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Laura Caramelli

Painting and sculpture in Florence

Caramelli & Caramelli


Laura Caramelli


Laura Caramelli was born in Montelupo Fiorentino, a town on the outskirts of Florence famous for its production of artistic ceramics; this gave her the opportunity to visit pottery workshops and kilns from an early age. It was at the beginning of the Eighties that she began to tackle drawing from real life at the studio of Patrick Hamilton, concentrating on nudes especially, both with a classic approach and as an exploration of movement.

Later on, she furthered her analysis of light en plein air, and subsequently attended the atelier of Marco Lisa where she was intrigued by the use of metal putties and resumed modelling terracotta. It was at this time that she attended the school of ceramics in Montelupo Fiorentino, with a special focus on the use of the potter's wheel.

A short time later she met Roger Partridge who introduced her to sculpting in stone and marble both in atelier and at the quarries of Pietrasanta.

For several years she worked with Frances Raynolds, the artist to whom she attributes her approach to minimalism and working with wood as a primitive material.

In 1994 she held a one-man sculpture exhibition at the Ceramics Museum of Montelupo Fiorentino (FI) after which she joined the IBERNA group with whom she took part in the international art competition "Projet Uni Dufour". The work was exhibited at the Musée d'Art e d'Histoire in Geneva.

After the IBERNA group broke up she continued to participate in one-man and collective shows in Italy and Europe.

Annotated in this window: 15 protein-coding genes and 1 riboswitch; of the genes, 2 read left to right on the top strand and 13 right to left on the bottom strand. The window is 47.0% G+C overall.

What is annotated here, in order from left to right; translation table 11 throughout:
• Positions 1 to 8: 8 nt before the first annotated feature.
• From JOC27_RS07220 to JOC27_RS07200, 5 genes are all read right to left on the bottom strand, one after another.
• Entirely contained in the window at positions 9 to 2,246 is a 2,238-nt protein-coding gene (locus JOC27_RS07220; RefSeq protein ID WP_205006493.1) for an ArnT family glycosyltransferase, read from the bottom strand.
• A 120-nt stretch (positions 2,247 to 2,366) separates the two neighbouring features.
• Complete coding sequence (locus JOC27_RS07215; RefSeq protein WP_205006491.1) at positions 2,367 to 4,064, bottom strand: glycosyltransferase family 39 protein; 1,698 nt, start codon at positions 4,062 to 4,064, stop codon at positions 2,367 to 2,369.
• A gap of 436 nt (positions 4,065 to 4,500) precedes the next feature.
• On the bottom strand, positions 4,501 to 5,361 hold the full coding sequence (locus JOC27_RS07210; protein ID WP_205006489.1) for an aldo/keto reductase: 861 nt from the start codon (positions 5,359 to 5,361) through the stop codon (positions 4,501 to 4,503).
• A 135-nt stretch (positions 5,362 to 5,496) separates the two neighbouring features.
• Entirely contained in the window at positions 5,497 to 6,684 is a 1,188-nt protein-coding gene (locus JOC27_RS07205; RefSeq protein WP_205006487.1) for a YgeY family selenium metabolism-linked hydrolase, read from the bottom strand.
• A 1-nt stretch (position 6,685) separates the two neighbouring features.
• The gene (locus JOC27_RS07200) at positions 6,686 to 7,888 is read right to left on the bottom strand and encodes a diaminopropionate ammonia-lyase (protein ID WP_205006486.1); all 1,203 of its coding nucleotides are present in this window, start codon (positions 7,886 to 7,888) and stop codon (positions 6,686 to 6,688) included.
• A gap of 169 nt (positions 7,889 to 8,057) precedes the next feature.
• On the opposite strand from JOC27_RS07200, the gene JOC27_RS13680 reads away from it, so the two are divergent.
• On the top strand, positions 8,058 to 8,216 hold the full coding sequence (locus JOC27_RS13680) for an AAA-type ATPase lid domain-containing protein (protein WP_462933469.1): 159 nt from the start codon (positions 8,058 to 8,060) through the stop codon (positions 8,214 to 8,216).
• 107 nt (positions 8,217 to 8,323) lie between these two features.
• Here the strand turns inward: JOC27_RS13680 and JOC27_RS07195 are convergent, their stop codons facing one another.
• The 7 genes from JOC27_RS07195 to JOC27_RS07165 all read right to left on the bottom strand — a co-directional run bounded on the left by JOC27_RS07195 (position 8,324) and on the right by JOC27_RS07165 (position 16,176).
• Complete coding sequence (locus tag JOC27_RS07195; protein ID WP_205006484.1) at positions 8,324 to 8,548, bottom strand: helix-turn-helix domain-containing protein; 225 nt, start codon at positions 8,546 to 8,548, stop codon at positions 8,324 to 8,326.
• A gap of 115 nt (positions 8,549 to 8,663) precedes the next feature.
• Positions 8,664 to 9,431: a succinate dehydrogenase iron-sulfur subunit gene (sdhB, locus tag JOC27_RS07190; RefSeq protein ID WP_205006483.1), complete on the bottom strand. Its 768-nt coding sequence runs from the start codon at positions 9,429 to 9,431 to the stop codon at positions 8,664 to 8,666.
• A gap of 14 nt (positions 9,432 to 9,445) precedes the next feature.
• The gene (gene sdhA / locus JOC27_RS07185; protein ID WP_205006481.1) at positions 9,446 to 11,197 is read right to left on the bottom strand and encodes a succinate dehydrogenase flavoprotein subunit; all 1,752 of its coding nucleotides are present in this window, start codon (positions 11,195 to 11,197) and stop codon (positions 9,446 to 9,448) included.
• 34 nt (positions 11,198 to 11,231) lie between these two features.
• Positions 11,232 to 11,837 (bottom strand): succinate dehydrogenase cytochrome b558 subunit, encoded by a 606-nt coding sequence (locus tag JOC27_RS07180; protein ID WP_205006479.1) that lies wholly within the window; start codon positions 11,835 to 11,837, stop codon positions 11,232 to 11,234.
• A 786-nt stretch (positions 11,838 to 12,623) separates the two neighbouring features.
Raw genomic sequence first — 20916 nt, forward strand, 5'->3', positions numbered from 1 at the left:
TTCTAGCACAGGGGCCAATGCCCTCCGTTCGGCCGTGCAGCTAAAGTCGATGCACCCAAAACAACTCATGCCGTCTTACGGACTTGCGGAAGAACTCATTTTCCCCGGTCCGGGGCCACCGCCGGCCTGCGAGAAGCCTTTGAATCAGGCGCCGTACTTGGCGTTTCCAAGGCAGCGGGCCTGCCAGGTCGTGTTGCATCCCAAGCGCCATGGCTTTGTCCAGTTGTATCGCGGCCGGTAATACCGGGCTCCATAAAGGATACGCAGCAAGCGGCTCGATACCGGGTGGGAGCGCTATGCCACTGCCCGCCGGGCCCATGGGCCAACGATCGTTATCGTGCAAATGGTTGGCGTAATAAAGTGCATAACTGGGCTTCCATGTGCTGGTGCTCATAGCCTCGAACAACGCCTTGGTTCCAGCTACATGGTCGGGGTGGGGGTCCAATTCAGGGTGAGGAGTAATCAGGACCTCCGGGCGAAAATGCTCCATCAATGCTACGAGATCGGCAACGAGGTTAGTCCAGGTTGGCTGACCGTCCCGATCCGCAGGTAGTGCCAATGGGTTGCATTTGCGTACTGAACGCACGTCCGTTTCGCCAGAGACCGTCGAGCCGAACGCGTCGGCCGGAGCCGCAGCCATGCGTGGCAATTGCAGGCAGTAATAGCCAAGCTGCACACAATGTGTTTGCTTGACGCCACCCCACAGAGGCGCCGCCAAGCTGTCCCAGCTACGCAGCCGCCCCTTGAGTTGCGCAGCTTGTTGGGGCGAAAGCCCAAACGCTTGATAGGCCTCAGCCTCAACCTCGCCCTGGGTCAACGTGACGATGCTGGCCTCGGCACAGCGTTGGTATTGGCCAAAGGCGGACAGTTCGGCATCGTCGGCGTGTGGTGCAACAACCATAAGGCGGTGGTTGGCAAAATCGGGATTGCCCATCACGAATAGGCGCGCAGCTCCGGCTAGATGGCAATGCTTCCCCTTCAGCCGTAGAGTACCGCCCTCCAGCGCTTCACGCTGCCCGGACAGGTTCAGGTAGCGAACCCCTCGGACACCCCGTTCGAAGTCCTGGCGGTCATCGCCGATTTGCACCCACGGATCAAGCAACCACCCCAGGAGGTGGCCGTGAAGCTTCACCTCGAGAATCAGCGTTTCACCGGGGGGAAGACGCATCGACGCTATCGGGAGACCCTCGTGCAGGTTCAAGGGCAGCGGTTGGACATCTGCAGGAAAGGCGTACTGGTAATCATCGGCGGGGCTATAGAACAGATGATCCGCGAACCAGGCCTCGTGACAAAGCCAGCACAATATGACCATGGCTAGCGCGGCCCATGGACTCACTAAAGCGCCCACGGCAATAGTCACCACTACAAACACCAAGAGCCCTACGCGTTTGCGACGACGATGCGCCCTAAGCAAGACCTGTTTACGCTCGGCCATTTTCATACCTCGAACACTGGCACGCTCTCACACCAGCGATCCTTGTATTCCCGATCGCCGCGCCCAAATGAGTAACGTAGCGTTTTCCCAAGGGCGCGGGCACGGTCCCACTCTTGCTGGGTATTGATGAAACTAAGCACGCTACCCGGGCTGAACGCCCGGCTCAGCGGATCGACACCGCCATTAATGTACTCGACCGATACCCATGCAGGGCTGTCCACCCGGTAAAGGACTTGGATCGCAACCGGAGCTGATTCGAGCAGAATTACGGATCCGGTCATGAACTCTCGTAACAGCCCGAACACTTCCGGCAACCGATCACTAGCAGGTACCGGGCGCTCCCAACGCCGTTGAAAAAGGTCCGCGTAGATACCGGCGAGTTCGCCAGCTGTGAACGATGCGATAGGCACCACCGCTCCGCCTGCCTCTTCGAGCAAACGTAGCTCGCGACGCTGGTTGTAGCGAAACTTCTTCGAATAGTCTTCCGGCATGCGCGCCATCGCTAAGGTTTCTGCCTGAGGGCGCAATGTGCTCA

She also collaborates with Pietro Antonio Bernabei, the forerunner of European Bioart, with joint works and shows and subsequently with Primo Biagioni, a versatile sculptor in terms of expression and technique.

In 2008, for the Olympic Games she was selected, along with 17 other Italian artists, to exhibit in the Forbidden City, at the " Salon des Artistes Européens de Beijing ".

Recently she joined the"Antica Compagnia del Paiolo" in Florence and has collaborated in the illustrations of Maria Rita Montagnani's book: "Il grande ascoltatore".

Currently she divides her time between painting and sculpture; her works revealing a new stylistic dimension in which, while not abandoning her taste for substance, she has evolved towards a formal minimalism centred around the profound symbolism of man.






Over the last few years this artist has been trying to communicate with an increasingly more minimalist style the profound loneliness she feels as she explores the world around her.